Bill aims to give Colorado renters more recourse when major issues happen

DENVER — For most renters, when something major breaks down, it’s expected the landlord will fix it. 

But Denver7 found multiple instances where tenants were left dealing with significant maintenance issues and very little recourse. A state bill is heading to the Capitol to change that. 

“There was mold in the closet. I couldn’t breathe that. With my lung disease I’d probably die of being in there,” Mary Martinez said.

She was renting an apartment in Aurora when a leaking pipe was followed by mold. 

“Nobody came. Nobody came. I complained more than 50 times,” she said. 

Without the money to break her lease or take her landlord to court, she simply dealt with the issue. 

When local nonprofit 9to5 found many other tenants like Mary, they stepped in to do something.

“This really has to do with habitability issues that put people sometimes in a dangerous situation,” Andrea Chiriboga-Flor of 9to5 said.

House Bill 1397, known as “Landlord Tenant Warranty Of Habitability,” would change state law to give renters more rights when it comes to serious maintenance issues.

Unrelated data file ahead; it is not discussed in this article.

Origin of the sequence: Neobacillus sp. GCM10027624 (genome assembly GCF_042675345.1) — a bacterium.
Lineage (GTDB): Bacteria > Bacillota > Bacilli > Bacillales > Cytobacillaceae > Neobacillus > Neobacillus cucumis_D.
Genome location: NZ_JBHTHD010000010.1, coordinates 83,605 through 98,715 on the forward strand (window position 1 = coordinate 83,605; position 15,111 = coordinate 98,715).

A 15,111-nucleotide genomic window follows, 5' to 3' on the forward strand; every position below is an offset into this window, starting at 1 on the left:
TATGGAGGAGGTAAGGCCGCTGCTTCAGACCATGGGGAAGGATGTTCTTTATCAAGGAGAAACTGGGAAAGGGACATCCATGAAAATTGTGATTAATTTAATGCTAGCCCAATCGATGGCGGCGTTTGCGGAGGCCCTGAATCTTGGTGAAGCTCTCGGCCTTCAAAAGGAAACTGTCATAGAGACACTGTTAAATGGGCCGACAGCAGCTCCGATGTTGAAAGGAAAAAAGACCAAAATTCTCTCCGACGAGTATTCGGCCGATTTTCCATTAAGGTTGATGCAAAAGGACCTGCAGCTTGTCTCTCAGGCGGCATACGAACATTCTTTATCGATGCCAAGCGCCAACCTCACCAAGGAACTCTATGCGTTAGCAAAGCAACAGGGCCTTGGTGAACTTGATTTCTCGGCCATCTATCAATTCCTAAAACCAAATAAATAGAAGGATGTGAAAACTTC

The bill would:

  • Add mold to the current list of things that make a unit uninhabitable.
  • Protect renters from retaliation (rent increases or eviction) if they complain about a problem.
  • Add stricter deadlines for landlords to fix issues.
  • Allow tenants to withhold part of their rent until a fix is made and other similar changes. 

Most of these require written communication between renters and property owners.

“They just want to live in healthy and safe homes, and that’s what the bill is all about,” Chiriboga-Flor said. 

But the Colorado Apartment Association, which represents 75 percent of metro-area landlords, says the bill would only increase liability on landlords, who would then be forced to pass down the costs to renters in the form of higher rents. 

The CAA says the best piece of advice for renters is to document all problems they have and communicate with their landlords. 

A paper trail is one of the best ways to resolve a dispute, according to a spokesperson. 

There is a state helpline for renters as well: 1-844-926-6632.

The bill will be heard on Tuesday in front of a committee at the state Capitol. 

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